3 Strangely Uplifting Lessons I Learned Without Ever Working at a Restaurant
When famished for food, the eyes can play tricks — sometimes, strangely inspiring prisms just show up.
My dad made a promise to himself.
Never to let me carry the heavy school bag, walk a kilometer and change two public buses to reach home. I lived farther than 99% of my classmates.
That promise was not explicit.
His action through my first 10 grades of school life was grand proof — almost always, I was dropped off and picked up.
That middle-class luxury had tradeoffs. Majority of the days, my siblings and I were the last ones waiting.
As he picked us up, he would give our faces one look. His parental instincts took over. He ferried us to a restaurant close to school.
It was always the same one.
At the restaurant, there was a predictable pattern for what we ordered. The main course came deep from the kitchen stoves. I grew up in Madras (now called Chennai,a Southern City of India)
The waiter brought out the dosa (thin rice pancake, salted not sweet) with a small cup of Sambhar (lentil soup dip). The chutneys (side dishes) were always added on the way out in my full view — a tablespoon each.
In the last act of garnish, I found something amiss
Every other restaurant it was a generous scoop of chutney — ladle full. That was the early 1980s norm.
This restaurant turned the “unlimited refills” model on its head. Truly an outlier — guarded the side dishes with sanctity that few could comprehend.
Unlike the main course, the companion dishes for the taste buds often have intricate seasonings. They take time to make and they do not have volume discounts.
Viewed as a math problem, the contrarian business model made economic sense — not prevailing norm sense.
Many ridiculed the ‘mini garnish’ business model then. Today, the ladles have made way to the tablespoons — almost everywhere. And that pioneering restaurant is today a global chain.
I get reminded of this business model from Chennai whenever I watch this video from the cradle of Apple — uplifting to be an outlier.
My personal lingering memory is endearingly simple. My young famished stomach found the constrained serving tasty and fulfilling — every time.
The restaurant odyssey continued through the ages in the US as well — after grad school. Here are my cherry picks.
Early Career Days: Piping Conversations & Human Frailties
Fast forward to my early years in a job. I was seated at a restaurant with a few senior executives. It was a busy place. All tables were piping with conversations. In the bylines between the tables, a waiter made a splash –a sizzling dish drenched the floor. All around, conversations chopped. People gasped.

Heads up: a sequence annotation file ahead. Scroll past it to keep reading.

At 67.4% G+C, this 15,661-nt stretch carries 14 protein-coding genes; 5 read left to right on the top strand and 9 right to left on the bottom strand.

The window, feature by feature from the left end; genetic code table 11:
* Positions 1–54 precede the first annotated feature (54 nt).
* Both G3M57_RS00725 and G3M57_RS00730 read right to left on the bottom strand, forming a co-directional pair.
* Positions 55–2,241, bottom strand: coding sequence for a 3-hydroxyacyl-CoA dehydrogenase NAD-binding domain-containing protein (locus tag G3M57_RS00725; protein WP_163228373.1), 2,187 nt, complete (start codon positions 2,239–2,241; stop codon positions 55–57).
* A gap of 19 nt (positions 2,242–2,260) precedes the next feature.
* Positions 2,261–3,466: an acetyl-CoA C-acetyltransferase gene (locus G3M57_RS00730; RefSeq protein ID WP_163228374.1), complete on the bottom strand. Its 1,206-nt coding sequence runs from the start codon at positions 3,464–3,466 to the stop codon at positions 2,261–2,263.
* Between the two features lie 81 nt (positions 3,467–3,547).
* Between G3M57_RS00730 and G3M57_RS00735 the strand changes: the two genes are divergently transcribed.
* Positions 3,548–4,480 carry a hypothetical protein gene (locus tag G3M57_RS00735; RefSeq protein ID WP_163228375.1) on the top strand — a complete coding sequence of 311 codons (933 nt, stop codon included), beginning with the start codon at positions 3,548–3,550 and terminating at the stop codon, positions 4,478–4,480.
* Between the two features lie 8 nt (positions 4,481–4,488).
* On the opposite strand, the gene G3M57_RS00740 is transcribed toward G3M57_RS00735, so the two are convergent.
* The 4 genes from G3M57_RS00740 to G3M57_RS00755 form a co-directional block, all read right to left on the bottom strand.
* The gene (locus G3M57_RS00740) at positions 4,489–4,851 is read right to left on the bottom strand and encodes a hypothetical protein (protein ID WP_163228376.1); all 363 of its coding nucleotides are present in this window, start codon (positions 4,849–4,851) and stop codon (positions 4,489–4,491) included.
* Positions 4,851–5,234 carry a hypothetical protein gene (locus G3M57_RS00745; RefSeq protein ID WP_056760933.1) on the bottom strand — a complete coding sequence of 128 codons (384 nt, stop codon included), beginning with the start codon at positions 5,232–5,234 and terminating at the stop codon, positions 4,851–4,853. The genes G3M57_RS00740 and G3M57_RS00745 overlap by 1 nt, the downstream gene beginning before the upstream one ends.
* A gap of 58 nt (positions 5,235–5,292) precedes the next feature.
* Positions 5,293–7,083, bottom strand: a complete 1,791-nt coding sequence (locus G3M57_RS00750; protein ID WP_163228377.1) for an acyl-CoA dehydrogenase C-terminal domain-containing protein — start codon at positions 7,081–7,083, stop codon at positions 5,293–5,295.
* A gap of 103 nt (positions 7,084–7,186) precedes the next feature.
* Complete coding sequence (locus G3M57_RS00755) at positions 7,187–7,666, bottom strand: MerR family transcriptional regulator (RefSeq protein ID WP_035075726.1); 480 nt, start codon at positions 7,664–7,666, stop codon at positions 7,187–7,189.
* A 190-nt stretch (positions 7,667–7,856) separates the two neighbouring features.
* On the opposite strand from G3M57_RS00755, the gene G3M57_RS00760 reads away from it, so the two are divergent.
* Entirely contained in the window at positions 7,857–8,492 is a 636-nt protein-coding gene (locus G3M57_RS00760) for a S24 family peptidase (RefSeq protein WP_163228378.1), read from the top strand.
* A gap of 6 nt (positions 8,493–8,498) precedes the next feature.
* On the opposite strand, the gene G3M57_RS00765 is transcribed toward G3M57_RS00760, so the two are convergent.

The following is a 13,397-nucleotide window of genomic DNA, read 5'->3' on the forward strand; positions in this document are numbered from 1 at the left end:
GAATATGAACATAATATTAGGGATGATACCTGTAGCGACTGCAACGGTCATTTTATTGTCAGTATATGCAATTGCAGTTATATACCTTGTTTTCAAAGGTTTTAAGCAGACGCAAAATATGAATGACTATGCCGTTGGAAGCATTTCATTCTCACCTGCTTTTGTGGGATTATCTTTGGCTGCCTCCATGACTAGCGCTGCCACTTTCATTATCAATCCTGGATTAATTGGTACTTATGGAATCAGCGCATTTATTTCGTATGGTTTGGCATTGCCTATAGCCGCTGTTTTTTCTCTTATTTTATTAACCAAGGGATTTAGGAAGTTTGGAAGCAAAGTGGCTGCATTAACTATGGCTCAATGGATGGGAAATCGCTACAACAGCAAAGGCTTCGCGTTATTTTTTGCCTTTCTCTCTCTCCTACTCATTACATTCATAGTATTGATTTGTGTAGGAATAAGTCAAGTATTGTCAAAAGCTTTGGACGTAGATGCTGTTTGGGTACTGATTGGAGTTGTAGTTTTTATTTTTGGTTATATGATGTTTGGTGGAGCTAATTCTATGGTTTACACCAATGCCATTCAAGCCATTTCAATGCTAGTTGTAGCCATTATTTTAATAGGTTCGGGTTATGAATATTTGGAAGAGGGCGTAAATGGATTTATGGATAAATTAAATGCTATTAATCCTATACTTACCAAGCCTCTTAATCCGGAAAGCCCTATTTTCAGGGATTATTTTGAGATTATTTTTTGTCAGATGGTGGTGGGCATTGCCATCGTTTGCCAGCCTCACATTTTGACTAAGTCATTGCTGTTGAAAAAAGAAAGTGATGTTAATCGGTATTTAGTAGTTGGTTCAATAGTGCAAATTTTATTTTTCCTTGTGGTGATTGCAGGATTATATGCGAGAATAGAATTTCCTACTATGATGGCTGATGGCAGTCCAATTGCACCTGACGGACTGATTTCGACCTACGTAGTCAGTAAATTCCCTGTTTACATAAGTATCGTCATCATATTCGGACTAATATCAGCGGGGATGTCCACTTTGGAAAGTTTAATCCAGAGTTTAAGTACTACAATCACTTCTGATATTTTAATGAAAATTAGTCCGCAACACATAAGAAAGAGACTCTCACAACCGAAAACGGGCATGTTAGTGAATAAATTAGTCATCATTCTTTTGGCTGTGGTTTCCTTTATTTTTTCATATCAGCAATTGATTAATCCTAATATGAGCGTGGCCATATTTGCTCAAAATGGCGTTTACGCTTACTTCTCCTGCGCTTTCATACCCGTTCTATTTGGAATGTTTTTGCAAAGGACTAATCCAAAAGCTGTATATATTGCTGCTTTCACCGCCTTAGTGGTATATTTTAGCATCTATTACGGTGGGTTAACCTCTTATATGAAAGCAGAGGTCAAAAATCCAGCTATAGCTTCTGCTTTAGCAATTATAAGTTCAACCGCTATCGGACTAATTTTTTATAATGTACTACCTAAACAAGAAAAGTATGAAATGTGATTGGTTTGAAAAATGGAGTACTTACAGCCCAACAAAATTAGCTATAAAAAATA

At my table it was a blip of a head turn and the executives continued the conversation as if nothing happened.
That opened my eyes to new possibilities. Until then, I was exposed to two reactions to a common water spill — admonishing or pampering with sympathy. I liked the different reaction at my table — to rise above minor fumbles and frailties. That was worth emulating.
An option I remember to bring home to model for my young daughters.
Hiring Days: Job Interview Boosters
I always found the four walls of the conference room very constricting during an interview. I found the excuse of breaking bread together with a candidate more relaxing and real.
It helps me test for a belief — the heart of a great company is built on managing around not managing up. The candidate interactions with the waiter give glimpses of what to expect.
I have hired many people in my life. Most have worked out well. The roles may vary. One thing is common — they respected the waiter in their own signature way.
If great hires make great companies — the acknowledging eye contact, or a courteous thank you on the way out have proven golden through the years.
Serving it all together: Best for last
I had once asked my mom why south Indian cooking involves an overnight soaking of grains. Not known to mince her words, she cut right through, “Every grain has a natural protection- a self preservation. Soaking does something to them, it thaws them– the goodness inside the seed flourishes out during fermentation.”
In this blog, I sliced through my life experiences at restaurants. The apparent surface connection is the restaurant space.
The scorching heat beneath the surface — all you need is an open mind to observe and learn. The physical space could be a classroom or a restaurant. The space does not matter. What matters is the thaw — to thaw our mind to absorb without knowing.
Stories around us are the thaw for the mind like water around soaked seeds. And American chef, Anthony Bourdain’s life story nourishes me — every time. Like the best ones, his story personifies hope - age is just a number and inspiration is just one click away.
Hope you enjoyed my journey and the uplifting crescendo — all around restaurants.